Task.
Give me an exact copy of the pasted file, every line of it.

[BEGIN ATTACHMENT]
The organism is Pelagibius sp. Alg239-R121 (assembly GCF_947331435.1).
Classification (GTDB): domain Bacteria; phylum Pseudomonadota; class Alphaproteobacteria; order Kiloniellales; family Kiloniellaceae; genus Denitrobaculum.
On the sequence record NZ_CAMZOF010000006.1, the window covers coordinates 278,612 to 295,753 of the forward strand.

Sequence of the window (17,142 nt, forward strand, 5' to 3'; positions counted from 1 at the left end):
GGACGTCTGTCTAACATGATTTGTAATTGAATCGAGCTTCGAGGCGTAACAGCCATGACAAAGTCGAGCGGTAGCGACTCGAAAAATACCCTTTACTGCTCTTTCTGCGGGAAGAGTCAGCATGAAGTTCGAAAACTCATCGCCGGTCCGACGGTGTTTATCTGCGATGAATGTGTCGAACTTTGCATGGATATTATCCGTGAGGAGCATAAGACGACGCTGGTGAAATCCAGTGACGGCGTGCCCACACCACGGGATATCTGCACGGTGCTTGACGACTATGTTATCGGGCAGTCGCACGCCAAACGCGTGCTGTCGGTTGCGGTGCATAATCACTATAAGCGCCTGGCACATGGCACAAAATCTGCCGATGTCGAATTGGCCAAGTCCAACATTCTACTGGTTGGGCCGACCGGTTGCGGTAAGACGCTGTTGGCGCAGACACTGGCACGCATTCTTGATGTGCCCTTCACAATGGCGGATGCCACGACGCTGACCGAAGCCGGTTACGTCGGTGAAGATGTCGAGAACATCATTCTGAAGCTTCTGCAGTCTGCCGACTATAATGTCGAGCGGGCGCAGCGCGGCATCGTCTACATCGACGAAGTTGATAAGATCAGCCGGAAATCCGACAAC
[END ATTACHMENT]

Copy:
The organism is Pelagibius sp. Alg239-R121 (assembly GCF_947331435.1).
Classification (GTDB): domain Bacteria; phylum Pseudomonadota; class Alphaproteobacteria; order Kiloniellales; family Kiloniellaceae; genus Denitrobaculum.
On the sequence record NZ_CAMZOF010000006.1, the window covers coordinates 278,612 to 295,753 of the forward strand.

Sequence of the window (17,142 nt, forward strand, 5' to 3'; positions counted from 1 at the left end):
GGACGTCTGTCTAACATGATTTGTAATTGAATCGAGCTTCGAGGCGTAACAGCCATGACAAAGTCGAGCGGTAGCGACTCGAAAAATACCCTTTACTGCTCTTTCTGCGGGAAGAGTCAGCATGAAGTTCGAAAACTCATCGCCGGTCCGACGGTGTTTATCTGCGATGAATGTGTCGAACTTTGCATGGATATTATCCGTGAGGAGCATAAGACGACGCTGGTGAAATCCAGTGACGGCGTGCCCACACCACGGGATATCTGCACGGTGCTTGACGACTATGTTATCGGGCAGTCGCACGCCAAACGCGTGCTGTCGGTTGCGGTGCATAATCACTATAAGCGCCTGGCACATGGCACAAAATCTGCCGATGTCGAATTGGCCAAGTCCAACATTCTACTGGTTGGGCCGACCGGTTGCGGTAAGACGCTGTTGGCGCAGACACTGGCACGCATTCTTGATGTGCCCTTCACAATGGCGGATGCCACGACGCTGACCGAAGCCGGTTACGTCGGTGAAGATGTCGAGAACATCATTCTGAAGCTTCTGCAGTCTGCCGACTATAATGTCGAGCGGGCGCAGCGCGGCATCGTCTACATCGACGAAGTTGATAAGATCAGCCGGAAATCCGACAAC